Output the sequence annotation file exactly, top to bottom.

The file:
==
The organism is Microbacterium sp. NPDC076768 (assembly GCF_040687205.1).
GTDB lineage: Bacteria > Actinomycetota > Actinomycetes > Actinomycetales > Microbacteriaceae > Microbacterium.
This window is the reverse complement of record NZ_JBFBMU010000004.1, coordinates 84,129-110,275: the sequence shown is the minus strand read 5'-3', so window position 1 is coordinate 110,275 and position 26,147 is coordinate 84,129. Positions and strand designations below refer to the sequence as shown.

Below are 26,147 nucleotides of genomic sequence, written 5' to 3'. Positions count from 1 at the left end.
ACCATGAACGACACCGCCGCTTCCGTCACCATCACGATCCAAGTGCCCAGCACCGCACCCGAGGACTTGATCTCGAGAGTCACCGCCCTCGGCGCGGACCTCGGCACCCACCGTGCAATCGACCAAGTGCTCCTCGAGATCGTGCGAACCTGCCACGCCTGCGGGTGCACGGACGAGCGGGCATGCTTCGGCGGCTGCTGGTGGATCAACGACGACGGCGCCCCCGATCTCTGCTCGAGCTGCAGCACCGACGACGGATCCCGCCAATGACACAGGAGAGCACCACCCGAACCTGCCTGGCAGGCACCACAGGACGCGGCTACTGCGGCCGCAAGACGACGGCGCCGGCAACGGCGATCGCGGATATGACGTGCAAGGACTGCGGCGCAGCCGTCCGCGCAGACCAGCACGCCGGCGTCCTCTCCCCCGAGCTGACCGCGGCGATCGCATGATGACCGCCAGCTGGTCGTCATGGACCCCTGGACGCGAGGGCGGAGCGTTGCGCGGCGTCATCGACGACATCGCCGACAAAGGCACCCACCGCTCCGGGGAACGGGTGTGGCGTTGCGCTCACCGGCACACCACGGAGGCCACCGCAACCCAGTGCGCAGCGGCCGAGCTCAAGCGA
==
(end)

The organism is Microbacterium sp. NPDC076768 (assembly GCF_040687205.1).
GTDB lineage: Bacteria > Actinomycetota > Actinomycetes > Actinomycetales > Microbacteriaceae > Microbacterium.
This window is the reverse complement of record NZ_JBFBMU010000004.1, coordinates 84,129-110,275: the sequence shown is the minus strand read 5'-3', so window position 1 is coordinate 110,275 and position 26,147 is coordinate 84,129. Positions and strand designations below refer to the sequence as shown.

Below are 26,147 nucleotides of genomic sequence, written 5' to 3'. Positions count from 1 at the left end.
ACCATGAACGACACCGCCGCTTCCGTCACCATCACGATCCAAGTGCCCAGCACCGCACCCGAGGACTTGATCTCGAGAGTCACCGCCCTCGGCGCGGACCTCGGCACCCACCGTGCAATCGACCAAGTGCTCCTCGAGATCGTGCGAACCTGCCACGCCTGCGGGTGCACGGACGAGCGGGCATGCTTCGGCGGCTGCTGGTGGATCAACGACGACGGCGCCCCCGATCTCTGCTCGAGCTGCAGCACCGACGACGGATCCCGCCAATGACACAGGAGAGCACCACCCGAACCTGCCTGGCAGGCACCACAGGACGCGGCTACTGCGGCCGCAAGACGACGGCGCCGGCAACGGCGATCGCGGATATGACGTGCAAGGACTGCGGCGCAGCCGTCCGCGCAGACCAGCACGCCGGCGTCCTCTCCCCCGAGCTGACCGCGGCGATCGCATGATGACCGCCAGCTGGTCGTCATGGACCCCTGGACGCGAGGGCGGAGCGTTGCGCGGCGTCATCGACGACATCGCCGACAAAGGCACCCACCGCTCCGGGGAACGGGTGTGGCGTTGCGCTCACCGGCACACCACGGAGGCCACCGCAACCCAGTGCGCAGCGGCCGAGCTCAAGCGA